Israel is obviously concerned about Iraq’s weapons programs. In June 1981 it bombed and destroyed the Osiraq nuclear reactor in Iraq, which the French had taken a lot of trouble to build, saying Iraq was five to ten years away from acquiring nuclear weapons. The action was illegal, of course, condemned by the UN and even (mildly) by the U.S. The concern of the settler state was not entirely unrealistic; ten years later, during the Gulf War, Iraq lobbed Scuds at it. But as everyone knows, Israel is itself an (undeclared) nuclear power, and its nukes similarly cause concern throughout the region. (It’s interesting to note, though, that while the U.S. cut off aid to both Pakistan and India after they joined the nuclear club, Israel didn’t even get a slap on the wrist when it went nuclear, ca. 1973). In any case, Israel, as it showed by the Osiraq attack, can probably take care of itself, just like Pakistan can take care of itself vis-?-vis India, India vis-?-vis China, China vis-?-vis Russia, etc. The chief of staff of the Israeli Defense Forces himself, Moshe Ya’alon, recently told Ha’aretz that “In the long term, the threat of Iraq or Hezbollah doesn’t make me lose sleep.”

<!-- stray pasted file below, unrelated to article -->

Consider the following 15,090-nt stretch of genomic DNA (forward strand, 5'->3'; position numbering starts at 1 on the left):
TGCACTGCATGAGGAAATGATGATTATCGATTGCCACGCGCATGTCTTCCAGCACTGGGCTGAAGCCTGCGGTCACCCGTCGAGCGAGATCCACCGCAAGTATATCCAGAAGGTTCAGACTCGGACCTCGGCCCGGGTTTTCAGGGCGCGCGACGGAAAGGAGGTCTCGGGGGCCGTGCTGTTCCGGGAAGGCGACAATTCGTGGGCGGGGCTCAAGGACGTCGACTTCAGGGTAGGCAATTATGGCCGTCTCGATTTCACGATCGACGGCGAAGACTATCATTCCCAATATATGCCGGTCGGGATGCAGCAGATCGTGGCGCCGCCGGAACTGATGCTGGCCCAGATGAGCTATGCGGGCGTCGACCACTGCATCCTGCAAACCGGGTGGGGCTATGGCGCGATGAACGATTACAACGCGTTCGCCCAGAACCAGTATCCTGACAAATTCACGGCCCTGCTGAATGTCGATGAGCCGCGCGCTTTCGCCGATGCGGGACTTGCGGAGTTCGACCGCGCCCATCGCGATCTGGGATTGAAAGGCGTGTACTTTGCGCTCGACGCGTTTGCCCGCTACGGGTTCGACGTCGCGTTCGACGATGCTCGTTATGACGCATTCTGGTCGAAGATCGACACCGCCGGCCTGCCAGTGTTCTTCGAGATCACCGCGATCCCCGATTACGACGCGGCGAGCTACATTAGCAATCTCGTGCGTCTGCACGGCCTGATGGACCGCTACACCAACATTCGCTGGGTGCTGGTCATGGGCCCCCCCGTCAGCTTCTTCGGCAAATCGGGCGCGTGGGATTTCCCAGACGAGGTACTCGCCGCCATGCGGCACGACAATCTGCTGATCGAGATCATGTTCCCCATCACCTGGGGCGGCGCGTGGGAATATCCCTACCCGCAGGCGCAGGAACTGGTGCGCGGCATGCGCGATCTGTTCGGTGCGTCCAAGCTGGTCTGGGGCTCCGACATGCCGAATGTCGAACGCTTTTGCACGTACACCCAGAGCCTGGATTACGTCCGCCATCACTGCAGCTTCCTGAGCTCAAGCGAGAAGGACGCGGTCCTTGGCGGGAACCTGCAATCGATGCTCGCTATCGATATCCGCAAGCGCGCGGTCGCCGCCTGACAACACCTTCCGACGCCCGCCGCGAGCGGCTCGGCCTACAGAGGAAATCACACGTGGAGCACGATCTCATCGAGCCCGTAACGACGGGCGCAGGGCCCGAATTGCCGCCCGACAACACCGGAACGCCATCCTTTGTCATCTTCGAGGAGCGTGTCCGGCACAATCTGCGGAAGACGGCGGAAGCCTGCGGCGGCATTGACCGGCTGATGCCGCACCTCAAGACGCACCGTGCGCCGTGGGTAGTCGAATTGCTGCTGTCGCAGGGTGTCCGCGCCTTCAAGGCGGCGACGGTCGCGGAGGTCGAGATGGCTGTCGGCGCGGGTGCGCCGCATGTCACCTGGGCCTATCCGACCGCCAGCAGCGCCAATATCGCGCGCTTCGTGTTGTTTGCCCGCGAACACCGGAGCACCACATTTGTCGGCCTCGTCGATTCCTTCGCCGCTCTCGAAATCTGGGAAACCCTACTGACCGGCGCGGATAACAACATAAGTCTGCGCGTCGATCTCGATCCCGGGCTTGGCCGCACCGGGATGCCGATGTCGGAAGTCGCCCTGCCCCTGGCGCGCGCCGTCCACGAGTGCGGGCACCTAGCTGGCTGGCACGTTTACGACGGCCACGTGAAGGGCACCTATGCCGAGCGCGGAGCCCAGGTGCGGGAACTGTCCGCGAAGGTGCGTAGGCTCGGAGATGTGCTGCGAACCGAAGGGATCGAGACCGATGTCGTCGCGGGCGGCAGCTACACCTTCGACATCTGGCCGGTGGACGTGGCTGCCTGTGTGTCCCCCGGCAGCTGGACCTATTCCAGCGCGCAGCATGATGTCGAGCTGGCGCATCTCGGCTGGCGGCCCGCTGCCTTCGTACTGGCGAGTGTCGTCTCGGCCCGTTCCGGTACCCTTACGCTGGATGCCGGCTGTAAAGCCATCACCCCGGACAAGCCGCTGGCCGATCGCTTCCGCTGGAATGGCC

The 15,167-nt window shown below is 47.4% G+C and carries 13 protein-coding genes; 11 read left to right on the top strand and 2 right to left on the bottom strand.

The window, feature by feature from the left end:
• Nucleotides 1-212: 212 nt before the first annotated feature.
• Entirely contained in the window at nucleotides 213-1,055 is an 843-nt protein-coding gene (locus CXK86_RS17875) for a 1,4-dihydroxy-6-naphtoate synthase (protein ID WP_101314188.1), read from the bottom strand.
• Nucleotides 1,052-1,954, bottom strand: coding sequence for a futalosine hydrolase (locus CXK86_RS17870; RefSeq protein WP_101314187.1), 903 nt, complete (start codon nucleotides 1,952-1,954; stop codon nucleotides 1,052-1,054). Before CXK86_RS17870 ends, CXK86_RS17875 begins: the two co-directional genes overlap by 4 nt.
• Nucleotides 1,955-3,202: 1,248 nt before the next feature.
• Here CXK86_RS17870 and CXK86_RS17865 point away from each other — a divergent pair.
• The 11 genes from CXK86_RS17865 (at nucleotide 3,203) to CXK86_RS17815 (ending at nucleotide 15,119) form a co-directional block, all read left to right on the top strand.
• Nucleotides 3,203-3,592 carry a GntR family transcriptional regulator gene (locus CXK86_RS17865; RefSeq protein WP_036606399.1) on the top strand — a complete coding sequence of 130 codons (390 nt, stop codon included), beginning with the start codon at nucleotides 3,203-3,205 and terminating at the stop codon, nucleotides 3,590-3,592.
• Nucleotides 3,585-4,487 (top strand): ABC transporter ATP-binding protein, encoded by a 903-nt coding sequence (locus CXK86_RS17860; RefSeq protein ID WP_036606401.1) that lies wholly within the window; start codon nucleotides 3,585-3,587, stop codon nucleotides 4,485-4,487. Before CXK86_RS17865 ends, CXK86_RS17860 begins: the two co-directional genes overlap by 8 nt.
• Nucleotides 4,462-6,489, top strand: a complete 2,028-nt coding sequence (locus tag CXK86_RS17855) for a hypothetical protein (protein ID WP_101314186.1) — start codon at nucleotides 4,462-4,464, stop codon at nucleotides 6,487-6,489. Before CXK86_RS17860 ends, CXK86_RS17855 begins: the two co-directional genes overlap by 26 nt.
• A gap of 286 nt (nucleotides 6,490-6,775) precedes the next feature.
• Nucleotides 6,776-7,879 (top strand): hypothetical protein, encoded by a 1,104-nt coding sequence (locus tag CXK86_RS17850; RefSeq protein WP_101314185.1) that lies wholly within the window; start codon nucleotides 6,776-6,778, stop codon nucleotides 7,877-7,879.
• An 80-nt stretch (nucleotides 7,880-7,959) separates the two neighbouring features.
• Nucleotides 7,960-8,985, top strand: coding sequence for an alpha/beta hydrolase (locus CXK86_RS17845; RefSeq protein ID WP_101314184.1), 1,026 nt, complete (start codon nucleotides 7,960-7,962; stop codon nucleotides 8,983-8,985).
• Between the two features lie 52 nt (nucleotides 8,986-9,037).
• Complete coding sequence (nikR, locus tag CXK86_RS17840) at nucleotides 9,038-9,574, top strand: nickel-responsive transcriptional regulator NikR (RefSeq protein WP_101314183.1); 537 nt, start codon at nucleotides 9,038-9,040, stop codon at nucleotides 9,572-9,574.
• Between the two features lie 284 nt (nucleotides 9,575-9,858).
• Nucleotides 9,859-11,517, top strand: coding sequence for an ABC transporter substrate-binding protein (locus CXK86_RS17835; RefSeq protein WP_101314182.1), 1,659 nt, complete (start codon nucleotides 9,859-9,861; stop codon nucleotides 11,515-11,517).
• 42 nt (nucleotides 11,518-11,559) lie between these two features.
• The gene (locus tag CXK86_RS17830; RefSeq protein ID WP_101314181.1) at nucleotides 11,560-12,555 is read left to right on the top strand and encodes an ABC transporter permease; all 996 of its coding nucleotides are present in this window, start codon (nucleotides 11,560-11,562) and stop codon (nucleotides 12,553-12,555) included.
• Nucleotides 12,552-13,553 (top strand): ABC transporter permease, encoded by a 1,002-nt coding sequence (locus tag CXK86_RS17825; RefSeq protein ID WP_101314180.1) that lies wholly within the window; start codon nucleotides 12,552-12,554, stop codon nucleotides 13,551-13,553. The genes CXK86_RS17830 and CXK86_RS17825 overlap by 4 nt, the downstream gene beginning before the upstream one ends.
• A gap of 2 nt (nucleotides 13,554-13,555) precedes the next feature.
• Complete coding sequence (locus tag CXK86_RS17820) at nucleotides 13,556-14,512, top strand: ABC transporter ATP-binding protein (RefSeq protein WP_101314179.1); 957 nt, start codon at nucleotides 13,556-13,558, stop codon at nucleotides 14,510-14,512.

For obvious reasons, there is a great deal of hostility towards the Jewish state in the Arab world. Egypt and Jordan have recognized Israel, and have trade and diplomatic relations, but then, they are U.S. client states (Egypt receiving $ 2 billion a year in U.S. aid), and even in them, in what Colin Powell calls “the Arab street,” there is outrage towards the treatment of Palestinians in the occupied territories. As the largest, most populous, most “modernized” Arab nation in Southwest Asia that is not a U.S. ally or client state, Iraq could, especially in the absence of a solution to the Israel-Palestine problem, pose a challenge to Israel even under a leader far kinder and gentler than Saddam Hussein.